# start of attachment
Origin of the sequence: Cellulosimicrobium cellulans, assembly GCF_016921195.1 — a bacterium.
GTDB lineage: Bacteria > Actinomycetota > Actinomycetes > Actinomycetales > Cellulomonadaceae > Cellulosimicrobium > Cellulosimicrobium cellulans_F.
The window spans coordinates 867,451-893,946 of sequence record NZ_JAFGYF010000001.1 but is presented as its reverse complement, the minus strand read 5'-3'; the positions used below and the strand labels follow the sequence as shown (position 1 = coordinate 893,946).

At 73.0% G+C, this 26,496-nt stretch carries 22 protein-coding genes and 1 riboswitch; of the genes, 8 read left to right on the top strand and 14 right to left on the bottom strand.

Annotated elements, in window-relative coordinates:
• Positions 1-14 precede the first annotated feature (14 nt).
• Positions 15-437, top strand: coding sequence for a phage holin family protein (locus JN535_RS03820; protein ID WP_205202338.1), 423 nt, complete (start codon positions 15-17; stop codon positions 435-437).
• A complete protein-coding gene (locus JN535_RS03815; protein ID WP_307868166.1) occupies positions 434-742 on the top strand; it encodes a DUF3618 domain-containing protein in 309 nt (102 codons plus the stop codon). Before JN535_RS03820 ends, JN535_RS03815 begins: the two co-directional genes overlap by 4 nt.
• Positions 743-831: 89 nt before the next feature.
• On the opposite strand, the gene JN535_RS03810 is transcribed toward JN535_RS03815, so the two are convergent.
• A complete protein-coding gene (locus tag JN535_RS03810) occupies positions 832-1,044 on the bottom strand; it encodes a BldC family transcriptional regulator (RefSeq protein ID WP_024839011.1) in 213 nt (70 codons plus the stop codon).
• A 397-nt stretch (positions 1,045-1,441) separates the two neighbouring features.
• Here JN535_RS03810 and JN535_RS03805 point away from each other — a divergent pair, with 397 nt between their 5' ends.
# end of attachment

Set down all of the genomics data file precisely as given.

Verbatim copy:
Origin of the sequence: Cellulosimicrobium cellulans, assembly GCF_016921195.1 — a bacterium.
GTDB lineage: Bacteria > Actinomycetota > Actinomycetes > Actinomycetales > Cellulomonadaceae > Cellulosimicrobium > Cellulosimicrobium cellulans_F.
The window spans coordinates 867,451-893,946 of sequence record NZ_JAFGYF010000001.1 but is presented as its reverse complement, the minus strand read 5'-3'; the positions used below and the strand labels follow the sequence as shown (position 1 = coordinate 893,946).

At 73.0% G+C, this 26,496-nt stretch carries 22 protein-coding genes and 1 riboswitch; of the genes, 8 read left to right on the top strand and 14 right to left on the bottom strand.

Annotated elements, in window-relative coordinates:
• Positions 1-14 precede the first annotated feature (14 nt).
• Positions 15-437, top strand: coding sequence for a phage holin family protein (locus JN535_RS03820; protein ID WP_205202338.1), 423 nt, complete (start codon positions 15-17; stop codon positions 435-437).
• A complete protein-coding gene (locus JN535_RS03815; protein ID WP_307868166.1) occupies positions 434-742 on the top strand; it encodes a DUF3618 domain-containing protein in 309 nt (102 codons plus the stop codon). Before JN535_RS03820 ends, JN535_RS03815 begins: the two co-directional genes overlap by 4 nt.
• Positions 743-831: 89 nt before the next feature.
• On the opposite strand, the gene JN535_RS03810 is transcribed toward JN535_RS03815, so the two are convergent.
• A complete protein-coding gene (locus tag JN535_RS03810) occupies positions 832-1,044 on the bottom strand; it encodes a BldC family transcriptional regulator (RefSeq protein ID WP_024839011.1) in 213 nt (70 codons plus the stop codon).
• A 397-nt stretch (positions 1,045-1,441) separates the two neighbouring features.
• Here JN535_RS03810 and JN535_RS03805 point away from each other — a divergent pair, with 397 nt between their 5' ends.